UPDATE: Shortly after this story was published, Laila, Ollie and Noah were featured on BBC South East Today. The BBC kindly sent a recording of the piece to us to share with everyone:
Christmas is supposed to be a time of joy and celebration, but for Laila Gaudry and Ollie Blanks it was the moment they discovered that their little boy had to have his eye enucleated. Here Laila, tells their story…
After the worst year of our lives, we were busy planning the best Christmas ever – a new chapter for us all. Our son Noah had been diagnosed with retinoblastoma in the summer and those difficult months of chemotherapy were finally coming to an end. Tests had shown that his tumour was shrinking and we thought we’d saved his eye.
So, when we went to the retinoblastoma clinic a few days before Christmas Day we were full of hope because we could see the light at the end of the tunnel. I knew it wasn’t good news when the doctor shut the door and pulled up a chair. He explained that Noah’s tumour had grown substantially and the best option was enucleation. After everything Noah had been through, I couldn’t believe it. What was meant to be a good bit of news before Christmas had turned into a nightmare.
An unusual glow
It all started in 2017, when Ollie noticed that Noah’s left eye looked odd. A couple of weeks later he noticed it again. The first thing that Google came up with was retinoblastoma and after reading about the white glow, he got his phone out to take some pictures with a flash. We were horrified when one showed the white reflection.
We called 111 and got an urgent doctor’s appointment that night but we were sent home and advised to contact our GP to request a referral to the local eye clinic. There, initial tests showed that Noah had very little sight in his left eye.
Three days later we saw a specialist eye doctor and the word retinoblastoma was finally mentioned. We looked at each other as we fell apart. The doctor made an urgent referral to The Royal London Hospital. While we waited for Noah’s appointment we just kept telling ourselves that as long as it hadn’t spread, we would get through it.
At the Royal London the diagnosis was confirmed – it was a grade D tumour and it was felt that the best course of action was chemotherapy. The doctors stressed that Noah may still face enucleation if the tumour didn’t respond to treatment but we felt a wave of relief coming over us as we’d prepared ourselves for the worst case scenario.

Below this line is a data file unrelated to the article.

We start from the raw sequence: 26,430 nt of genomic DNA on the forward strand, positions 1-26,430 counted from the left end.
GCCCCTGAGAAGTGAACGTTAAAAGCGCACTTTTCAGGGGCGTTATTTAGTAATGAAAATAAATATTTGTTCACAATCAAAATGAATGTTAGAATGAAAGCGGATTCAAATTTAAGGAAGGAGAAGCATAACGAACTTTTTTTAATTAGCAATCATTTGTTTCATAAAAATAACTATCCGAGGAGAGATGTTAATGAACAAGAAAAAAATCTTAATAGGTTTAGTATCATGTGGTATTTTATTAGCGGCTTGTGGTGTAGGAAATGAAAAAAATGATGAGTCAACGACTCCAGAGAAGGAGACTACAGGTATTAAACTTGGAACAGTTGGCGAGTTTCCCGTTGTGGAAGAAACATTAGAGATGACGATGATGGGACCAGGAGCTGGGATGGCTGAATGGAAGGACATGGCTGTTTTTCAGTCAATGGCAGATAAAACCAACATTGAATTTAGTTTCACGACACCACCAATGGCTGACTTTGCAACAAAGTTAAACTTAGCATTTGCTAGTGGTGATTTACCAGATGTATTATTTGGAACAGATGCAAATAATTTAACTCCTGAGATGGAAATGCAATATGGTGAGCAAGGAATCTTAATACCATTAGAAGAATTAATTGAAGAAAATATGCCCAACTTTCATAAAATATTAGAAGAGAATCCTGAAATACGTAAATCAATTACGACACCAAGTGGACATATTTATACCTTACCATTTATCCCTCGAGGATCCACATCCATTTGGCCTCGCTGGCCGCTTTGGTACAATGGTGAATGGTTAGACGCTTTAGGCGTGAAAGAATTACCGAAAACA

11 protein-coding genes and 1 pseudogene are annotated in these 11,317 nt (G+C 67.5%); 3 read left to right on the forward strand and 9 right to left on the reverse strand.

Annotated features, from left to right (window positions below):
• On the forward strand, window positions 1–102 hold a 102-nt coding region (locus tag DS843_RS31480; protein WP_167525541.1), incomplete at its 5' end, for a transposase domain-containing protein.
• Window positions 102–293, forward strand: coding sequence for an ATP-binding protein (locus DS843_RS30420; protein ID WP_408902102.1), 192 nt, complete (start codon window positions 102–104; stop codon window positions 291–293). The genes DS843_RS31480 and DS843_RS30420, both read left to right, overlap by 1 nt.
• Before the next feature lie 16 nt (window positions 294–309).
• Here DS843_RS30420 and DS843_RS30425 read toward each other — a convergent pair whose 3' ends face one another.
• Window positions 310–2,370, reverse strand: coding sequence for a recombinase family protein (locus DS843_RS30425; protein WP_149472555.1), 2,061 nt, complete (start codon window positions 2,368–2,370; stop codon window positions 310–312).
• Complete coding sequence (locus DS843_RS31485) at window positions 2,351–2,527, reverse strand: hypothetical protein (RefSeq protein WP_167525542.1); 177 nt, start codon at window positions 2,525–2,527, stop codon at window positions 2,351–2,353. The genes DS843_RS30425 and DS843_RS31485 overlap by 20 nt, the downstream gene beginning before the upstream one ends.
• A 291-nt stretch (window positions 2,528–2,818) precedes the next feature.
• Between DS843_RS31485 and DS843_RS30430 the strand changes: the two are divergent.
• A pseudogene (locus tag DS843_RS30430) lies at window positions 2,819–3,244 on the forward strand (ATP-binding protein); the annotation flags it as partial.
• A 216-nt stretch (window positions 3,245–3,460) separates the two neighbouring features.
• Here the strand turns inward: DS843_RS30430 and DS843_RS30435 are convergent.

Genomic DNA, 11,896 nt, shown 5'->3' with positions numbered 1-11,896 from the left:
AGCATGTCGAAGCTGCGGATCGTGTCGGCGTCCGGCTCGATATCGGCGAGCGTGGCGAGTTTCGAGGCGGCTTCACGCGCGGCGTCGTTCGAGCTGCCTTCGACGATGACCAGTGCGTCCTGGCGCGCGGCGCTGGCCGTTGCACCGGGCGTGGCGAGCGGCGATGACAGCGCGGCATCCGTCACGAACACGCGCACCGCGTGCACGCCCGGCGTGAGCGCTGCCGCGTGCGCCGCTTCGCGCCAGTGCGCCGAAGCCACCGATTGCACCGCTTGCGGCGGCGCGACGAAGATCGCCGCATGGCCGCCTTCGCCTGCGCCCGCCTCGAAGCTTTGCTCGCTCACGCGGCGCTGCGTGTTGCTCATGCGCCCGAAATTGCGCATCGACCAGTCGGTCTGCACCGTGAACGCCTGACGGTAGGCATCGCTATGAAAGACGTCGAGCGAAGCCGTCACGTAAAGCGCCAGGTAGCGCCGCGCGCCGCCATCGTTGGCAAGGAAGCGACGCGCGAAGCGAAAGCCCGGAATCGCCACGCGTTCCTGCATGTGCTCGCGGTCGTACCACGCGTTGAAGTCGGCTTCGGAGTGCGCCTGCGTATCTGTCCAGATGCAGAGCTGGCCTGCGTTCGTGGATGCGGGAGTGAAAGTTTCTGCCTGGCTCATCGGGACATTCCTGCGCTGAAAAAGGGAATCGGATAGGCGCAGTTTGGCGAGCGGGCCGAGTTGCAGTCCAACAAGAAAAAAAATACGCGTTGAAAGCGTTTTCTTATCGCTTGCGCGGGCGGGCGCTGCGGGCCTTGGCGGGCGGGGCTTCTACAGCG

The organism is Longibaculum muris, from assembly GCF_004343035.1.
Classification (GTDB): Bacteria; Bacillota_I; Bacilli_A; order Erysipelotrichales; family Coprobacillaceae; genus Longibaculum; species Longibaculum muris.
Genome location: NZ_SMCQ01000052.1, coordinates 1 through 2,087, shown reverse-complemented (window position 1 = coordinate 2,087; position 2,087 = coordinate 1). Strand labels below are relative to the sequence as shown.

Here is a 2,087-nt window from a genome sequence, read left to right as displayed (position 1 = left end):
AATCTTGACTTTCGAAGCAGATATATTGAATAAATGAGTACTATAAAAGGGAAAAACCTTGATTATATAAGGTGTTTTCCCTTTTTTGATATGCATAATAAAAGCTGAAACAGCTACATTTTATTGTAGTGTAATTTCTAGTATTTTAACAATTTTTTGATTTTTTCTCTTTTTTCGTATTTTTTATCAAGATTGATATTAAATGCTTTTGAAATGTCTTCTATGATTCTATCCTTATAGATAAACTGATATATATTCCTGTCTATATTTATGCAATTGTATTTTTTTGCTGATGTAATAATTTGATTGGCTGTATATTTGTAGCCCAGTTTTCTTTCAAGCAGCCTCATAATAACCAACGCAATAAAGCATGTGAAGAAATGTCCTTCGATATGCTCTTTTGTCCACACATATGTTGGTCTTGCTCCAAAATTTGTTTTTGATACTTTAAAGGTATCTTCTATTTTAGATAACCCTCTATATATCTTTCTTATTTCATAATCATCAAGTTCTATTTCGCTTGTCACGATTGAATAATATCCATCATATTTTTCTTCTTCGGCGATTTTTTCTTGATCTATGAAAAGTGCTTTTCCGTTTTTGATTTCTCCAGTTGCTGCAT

A few days later we celebrated Noah’s fourth birthday, making it as special as we could before he started his treatment. We knew we had a long journey ahead.
Noah would need six cycles of chemotherapy. The path was always going to be hard but life threw some extra challenges at him from the beginning – he had an allergic reaction to the medication and developed a fever. But as time went on there were fewer complications and the tumour was responding well.
As Christmas approached we felt the end was in sight. The chemo had done its job and it was going to be the best Christmas of our life, something that would give the kids enough happy memories to counter all the anxieties and uncertainty of the last few months. Ollie and I went to see the kids’ nativity together and it felt so wonderfully normal as we all cooed and teared up at the children.
So when we learned that Noah needed surgery, I had an anger and heartache raging inside me that our little boy had fought so hard. But I also wanted the cancer gone and I knew that once his eye had been removed it couldn’t hurt him anymore.
A new start
Noah had his enucleation on 27th December. Under advice from the Rb team and other parents we let him have his Christmas and didn’t tell him until Boxing Day. I think he was a little confused about what to expect but he took it very well.
Noah had his temporary prosthetic fitted four weeks later and I was truly amazed at how good it looked and how well he coped. At his first check-up post-surgery he was given the all clear.
Noah is now six years old and doing really well. His big brother Jake is so supportive and they’re inseparable – best friends and partners in crime. I’m relieved Noah had the surgery rather than going through more treatment and it was the right decision for our family.
Last year we moved to Eastbourne and it felt like a fresh start. Everything is moving forward and Ollie and I are getting married next year. Christmas is approaching and we’re really excited. We’ll spend the day with my family in London and there are lots of new additions to the family so it’ll be wonderful to see the ‘new generation’ together.
We’re also going to Lapland thanks to a wish granted by the charity Rays of Sunshine. We haven’t told Noah yet as we want to surprise him. Life is so much better and I hope our story can help other families to know that there really is light at the end of the tunnel.